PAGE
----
With respect to all of the alleged misstatements other than Moonves’ statements to Variety, Judge Caproni found that the plaintiffs had failed to sufficiently plead scienter. Judge Caproni found that all of the various insider trades on which the plaintiffs sought to rely had been made pursuant to pre-established Rule 10b5-1 trading plans that were put in motion before the allegations of sexual misconduct had arisen. Judge Caproni also found that the plaintiffs had failed to establish that any of the trades were suspicious.
However, Judge Caproni did conclude that the plaintiffs’ amended complaint did sufficiently allege – again, “just barely” – that Moonves was “consciously reckless” when he made his statements to Variety. His statements disclaimed awareness of misconduct at a time when he was aware of his own precariousness and vulnerability. The plaintiffs’ allegations, Judge Caproni, were sufficient to establish that Moonves made the statements with awareness of their untruth or with reckless indifference to their truthfulness or falsity. Judge Caproni found that these statements were also sufficient to establish corporate scienter, as Moonves was speaking as the CEO of CBS at the time he made the statements.
Finally, while openly questioning whether plaintiffs will ultimately be able to prove loss causation, Judge Caproni found that the plaintiffs’ loss causation allegations were sufficient as well, with respect to Moonves’ statements to Variety.
While the plaintiffs’ amended did complaint did in one specific respect survive defendants’ dismissal motions, the outcome of the dismissal motions shows as a general matter how difficult it is for plaintiffs to try to transform allegations of sexual misconduct involving one corporate executive into a securities claim against the executive’s company or other company officials. To be sure, these kinds of allegations might serve as a basis of a mismanagement claim or a failure to supervise claim, but these plaintiffs chose to assert a securities claim, which as Judge Caproni’s ruling shows, can be a difficult task in this context.
The fact that there was one category of allegations that did survive the dismissal motion, and that those allegations related to Moonves’ own statements is interesting. Clearly, Moonves would have been better off if he had said nothing at all or refused to give the interview. In effect, the allegations that survived the dismissal motion amount to the contention that Moonves was deceptively trying to cover-up his own culpability and misconduct. It is a cliché but it is also true that the cover-up often is the cause of problems.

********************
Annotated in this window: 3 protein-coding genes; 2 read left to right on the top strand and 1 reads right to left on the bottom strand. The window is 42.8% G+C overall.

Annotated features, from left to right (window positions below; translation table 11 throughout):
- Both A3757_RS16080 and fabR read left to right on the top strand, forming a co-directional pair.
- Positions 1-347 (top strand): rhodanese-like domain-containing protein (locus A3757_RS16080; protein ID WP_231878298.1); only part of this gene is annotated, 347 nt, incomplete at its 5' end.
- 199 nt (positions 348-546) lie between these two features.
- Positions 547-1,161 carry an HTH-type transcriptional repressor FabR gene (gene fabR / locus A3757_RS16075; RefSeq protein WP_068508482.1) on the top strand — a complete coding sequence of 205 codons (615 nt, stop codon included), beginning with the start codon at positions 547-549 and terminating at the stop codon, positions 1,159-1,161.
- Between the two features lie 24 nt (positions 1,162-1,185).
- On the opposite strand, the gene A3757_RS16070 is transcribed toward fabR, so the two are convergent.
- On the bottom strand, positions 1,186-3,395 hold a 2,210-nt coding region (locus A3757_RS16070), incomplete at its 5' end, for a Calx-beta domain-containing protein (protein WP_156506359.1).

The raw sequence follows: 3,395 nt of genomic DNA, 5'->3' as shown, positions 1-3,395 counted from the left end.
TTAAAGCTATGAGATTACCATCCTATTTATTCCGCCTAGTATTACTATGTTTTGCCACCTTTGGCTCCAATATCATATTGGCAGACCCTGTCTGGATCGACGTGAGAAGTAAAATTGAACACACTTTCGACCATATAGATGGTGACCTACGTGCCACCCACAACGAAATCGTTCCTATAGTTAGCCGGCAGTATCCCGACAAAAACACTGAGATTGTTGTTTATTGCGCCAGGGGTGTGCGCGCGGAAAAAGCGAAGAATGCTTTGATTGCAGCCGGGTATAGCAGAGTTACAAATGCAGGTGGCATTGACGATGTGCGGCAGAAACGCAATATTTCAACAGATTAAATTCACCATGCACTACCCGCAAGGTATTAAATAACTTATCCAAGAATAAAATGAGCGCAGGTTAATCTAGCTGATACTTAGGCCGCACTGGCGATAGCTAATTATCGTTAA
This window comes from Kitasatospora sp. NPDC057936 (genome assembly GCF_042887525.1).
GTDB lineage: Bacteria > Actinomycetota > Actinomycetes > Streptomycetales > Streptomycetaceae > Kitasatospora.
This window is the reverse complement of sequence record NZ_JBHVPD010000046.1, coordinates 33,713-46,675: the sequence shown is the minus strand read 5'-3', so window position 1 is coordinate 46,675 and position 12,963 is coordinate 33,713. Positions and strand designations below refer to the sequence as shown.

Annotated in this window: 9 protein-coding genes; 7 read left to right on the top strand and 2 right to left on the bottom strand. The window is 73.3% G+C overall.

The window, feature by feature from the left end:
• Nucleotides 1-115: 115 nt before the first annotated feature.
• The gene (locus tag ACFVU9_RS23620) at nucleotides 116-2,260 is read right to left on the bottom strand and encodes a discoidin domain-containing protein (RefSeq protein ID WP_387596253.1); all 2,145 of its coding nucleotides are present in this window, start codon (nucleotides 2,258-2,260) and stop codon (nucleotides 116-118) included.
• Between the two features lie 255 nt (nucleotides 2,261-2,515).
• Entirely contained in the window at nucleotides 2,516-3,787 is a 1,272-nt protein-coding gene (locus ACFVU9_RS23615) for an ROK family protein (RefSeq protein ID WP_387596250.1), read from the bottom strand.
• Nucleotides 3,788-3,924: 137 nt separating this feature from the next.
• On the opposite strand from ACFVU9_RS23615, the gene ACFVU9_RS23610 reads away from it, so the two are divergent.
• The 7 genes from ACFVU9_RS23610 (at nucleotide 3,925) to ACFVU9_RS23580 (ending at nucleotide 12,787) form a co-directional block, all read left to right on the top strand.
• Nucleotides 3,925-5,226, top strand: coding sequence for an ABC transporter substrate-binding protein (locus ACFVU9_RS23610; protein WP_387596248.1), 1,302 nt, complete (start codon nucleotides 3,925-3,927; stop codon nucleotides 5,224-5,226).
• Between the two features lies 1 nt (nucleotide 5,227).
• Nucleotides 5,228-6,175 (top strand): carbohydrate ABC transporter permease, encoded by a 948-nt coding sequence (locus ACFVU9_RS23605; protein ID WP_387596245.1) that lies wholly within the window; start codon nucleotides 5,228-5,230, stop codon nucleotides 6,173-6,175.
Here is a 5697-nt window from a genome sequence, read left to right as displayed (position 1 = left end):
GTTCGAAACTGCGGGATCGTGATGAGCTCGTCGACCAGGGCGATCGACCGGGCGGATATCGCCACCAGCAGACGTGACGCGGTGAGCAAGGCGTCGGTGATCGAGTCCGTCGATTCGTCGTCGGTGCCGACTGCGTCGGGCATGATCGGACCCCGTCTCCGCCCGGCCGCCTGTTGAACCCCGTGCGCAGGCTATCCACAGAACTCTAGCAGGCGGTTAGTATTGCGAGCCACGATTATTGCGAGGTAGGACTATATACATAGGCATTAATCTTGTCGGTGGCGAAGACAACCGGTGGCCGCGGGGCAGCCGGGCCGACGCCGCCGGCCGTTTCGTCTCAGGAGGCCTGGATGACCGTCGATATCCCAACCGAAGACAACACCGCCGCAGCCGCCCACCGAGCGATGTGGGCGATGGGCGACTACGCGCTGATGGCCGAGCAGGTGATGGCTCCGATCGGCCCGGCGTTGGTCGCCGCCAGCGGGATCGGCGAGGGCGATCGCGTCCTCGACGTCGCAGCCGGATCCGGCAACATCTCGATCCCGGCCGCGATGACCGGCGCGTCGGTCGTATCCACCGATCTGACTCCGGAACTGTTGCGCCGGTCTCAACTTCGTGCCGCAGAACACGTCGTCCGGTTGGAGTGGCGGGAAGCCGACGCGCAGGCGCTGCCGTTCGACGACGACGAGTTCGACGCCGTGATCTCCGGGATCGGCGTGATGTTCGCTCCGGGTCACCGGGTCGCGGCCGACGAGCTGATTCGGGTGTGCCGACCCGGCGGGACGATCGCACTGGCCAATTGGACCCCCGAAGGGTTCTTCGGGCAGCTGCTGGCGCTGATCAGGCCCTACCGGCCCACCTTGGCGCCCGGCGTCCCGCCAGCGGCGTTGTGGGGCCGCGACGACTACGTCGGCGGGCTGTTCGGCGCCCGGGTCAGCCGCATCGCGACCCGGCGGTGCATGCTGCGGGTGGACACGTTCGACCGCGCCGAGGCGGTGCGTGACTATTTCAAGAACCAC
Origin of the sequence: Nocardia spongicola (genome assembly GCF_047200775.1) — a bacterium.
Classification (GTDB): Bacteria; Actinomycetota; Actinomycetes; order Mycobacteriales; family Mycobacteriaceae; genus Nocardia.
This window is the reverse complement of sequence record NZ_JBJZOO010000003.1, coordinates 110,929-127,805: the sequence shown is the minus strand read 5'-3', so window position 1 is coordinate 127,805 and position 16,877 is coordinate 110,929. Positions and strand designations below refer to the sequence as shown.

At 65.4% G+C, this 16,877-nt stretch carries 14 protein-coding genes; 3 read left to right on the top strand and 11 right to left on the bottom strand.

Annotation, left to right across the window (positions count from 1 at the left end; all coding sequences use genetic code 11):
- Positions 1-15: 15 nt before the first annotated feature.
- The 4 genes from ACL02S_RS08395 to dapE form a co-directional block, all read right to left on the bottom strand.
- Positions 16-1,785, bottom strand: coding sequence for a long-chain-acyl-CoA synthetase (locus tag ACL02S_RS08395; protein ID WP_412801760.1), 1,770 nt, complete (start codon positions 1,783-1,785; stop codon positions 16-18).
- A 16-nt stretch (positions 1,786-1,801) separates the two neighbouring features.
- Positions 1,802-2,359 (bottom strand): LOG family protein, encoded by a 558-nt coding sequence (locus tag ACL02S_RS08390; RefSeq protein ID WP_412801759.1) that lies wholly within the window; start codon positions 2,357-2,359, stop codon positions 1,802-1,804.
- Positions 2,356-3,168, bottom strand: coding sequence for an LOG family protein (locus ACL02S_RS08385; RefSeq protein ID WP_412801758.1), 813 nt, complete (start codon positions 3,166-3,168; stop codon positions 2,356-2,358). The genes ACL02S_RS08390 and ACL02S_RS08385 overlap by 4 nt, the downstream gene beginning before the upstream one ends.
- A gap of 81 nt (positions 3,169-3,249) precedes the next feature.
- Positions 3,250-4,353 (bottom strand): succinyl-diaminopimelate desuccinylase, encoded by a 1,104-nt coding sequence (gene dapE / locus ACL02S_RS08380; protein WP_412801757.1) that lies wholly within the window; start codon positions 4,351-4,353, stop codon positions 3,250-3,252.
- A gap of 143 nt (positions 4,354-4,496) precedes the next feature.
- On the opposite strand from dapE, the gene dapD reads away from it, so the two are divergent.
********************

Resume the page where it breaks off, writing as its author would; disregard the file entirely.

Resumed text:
One aspect of this case that I found to be particularly interesting was Judge Caproni’s analysis with respect to scienter. Her conclusion that the plaintiffs could not rely on the defendants’ millions of dollars’ worth of insider trades to support allegations of scienter because the trades were made pursuant to pre-established trading plans is interesting and reinforces the value for executives of having these types of plans in place and of only trading pursuant to plans. Judge Caproni’s conclusion shows that these kinds of plans can in fact provide exactly the kind of protection that they are intended to provide.
Though I do think that this case does show how difficult it is for plaintiffs to try to translate allegations of corporate executives’ sexual misconduct into securities claims, the fact is that a portion of the plaintiffs’ claims here did survive the defendants’ motions to dismiss, even if only “just barely.” The name of the game for plaintiffs in these kinds of cases is to get past the dismissal motion, even if just barely, which is what the plaintiffs managed to do here. How the case ultimately will play out remains to be seen, although general statistics and patterns suggest that the likeliest outcome will be a settlement of some kind.
In any event, regardless of the ultimate outcome, the fact that the plaintiffs in this case were able to get past the dismissal, even if only with respect to one small part of their allegations, does show that it is possible for plaintiffs to survive the initial pleading hurdles in these kinds of cases, which could be relevant to other prospective claimants thinking of pursuing these kinds of claims.
Special thanks to a loyal reader for providing me with a copy of Judge Caproni’s opinion.